Finally, you have made the big decision to build a new home. Selecting an architectural style for it is both exciting and daunting as there are so many options to choose from! You can have an old, almost medieval-style home, or a modern home. All around you and on Pinterest must be filled with dozens of ideas, and narrowing it down may be challenging.
Many factors can help you narrow down to the ultimate perfect architectural style. Consider the climate of your home town; for instance, a pitched roof is ideal for a cold, snowy environment. At the same time, a quintessential courtyard may be better suited for a sunny climate where you can enjoy outdoor living. Here is a list of options you can consider for your home:
These homes started to emerge between the 1830s and 1910, during Queen Victoria’s reign. Victorian homes stand out for the attention their designers paid to the fine details both inside and outside the home. Such homes paid more attention to beauty over functionality and had dramatic towers and turrets that offer room for more windows, and ornate porches. They also have decorative railings, bright colors, and asymmetrical floor plans with rooms scattered all around. The irregular shapes of the house’s rooms offer room for more intimate dining and living areas.
Greek Revival architecture is a style that you will find in multiple countries, with its first sighting being in the 1820s and its subsequent popularization into the 1830s. Such homes have prominent outdoor features such as thick, white columns and porches that extend through the side of the home plus a second-story porch. The windows are also tall and placed symmetrically across the home’s façade. Such homes are made of wood, stone, or concrete, and are painted white to give the impression of stone or marble. They also have sprawling entrances and grand rooms, but your architect can adapt it to fit your specifications. Such a home design can fit any estate or suburb.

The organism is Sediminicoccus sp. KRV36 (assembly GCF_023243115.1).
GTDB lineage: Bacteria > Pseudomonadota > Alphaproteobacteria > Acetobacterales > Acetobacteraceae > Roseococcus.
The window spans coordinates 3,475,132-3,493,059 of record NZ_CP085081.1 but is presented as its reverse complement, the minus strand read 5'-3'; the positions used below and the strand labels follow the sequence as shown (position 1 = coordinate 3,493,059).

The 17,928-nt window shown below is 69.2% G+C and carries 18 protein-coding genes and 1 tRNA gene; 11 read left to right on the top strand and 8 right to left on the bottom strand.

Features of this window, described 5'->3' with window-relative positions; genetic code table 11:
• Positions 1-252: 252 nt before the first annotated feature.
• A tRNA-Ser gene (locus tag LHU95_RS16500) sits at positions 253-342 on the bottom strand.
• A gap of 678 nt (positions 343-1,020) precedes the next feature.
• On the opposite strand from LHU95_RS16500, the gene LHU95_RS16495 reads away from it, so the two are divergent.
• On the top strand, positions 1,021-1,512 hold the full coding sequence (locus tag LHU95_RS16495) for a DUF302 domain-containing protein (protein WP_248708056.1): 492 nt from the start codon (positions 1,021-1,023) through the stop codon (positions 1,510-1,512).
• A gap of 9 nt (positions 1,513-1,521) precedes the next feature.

This style is named ‘modern’ because it emerged in the first half of the 20th century and thrived after the Second World War. This style became predominant as home builders started experimenting with glass, steel, and other materials that were not as common. It essentially means ‘what is being built now.’ Such homes are more box-like, have flat roofs, and are made of glass, concrete, and steel. They have floor-to-ceiling windows and make use of an open floor plan. They choose function over design and have more geometric lines.
This home can also be called a rambler and is typically a single-story home with a horizontal footprint. This style was more popular in the 1950s and is characterized by being less formal and having a simple, functional layout. A ranch home can also have two stories with a basement or dramatic cathedral rooftop,
While selecting the optimal architecture for your home, ensure you work with a professional architect. They possess the knowhow to pick out the best option from your list, and can even mix and match, so you have an excellent blend.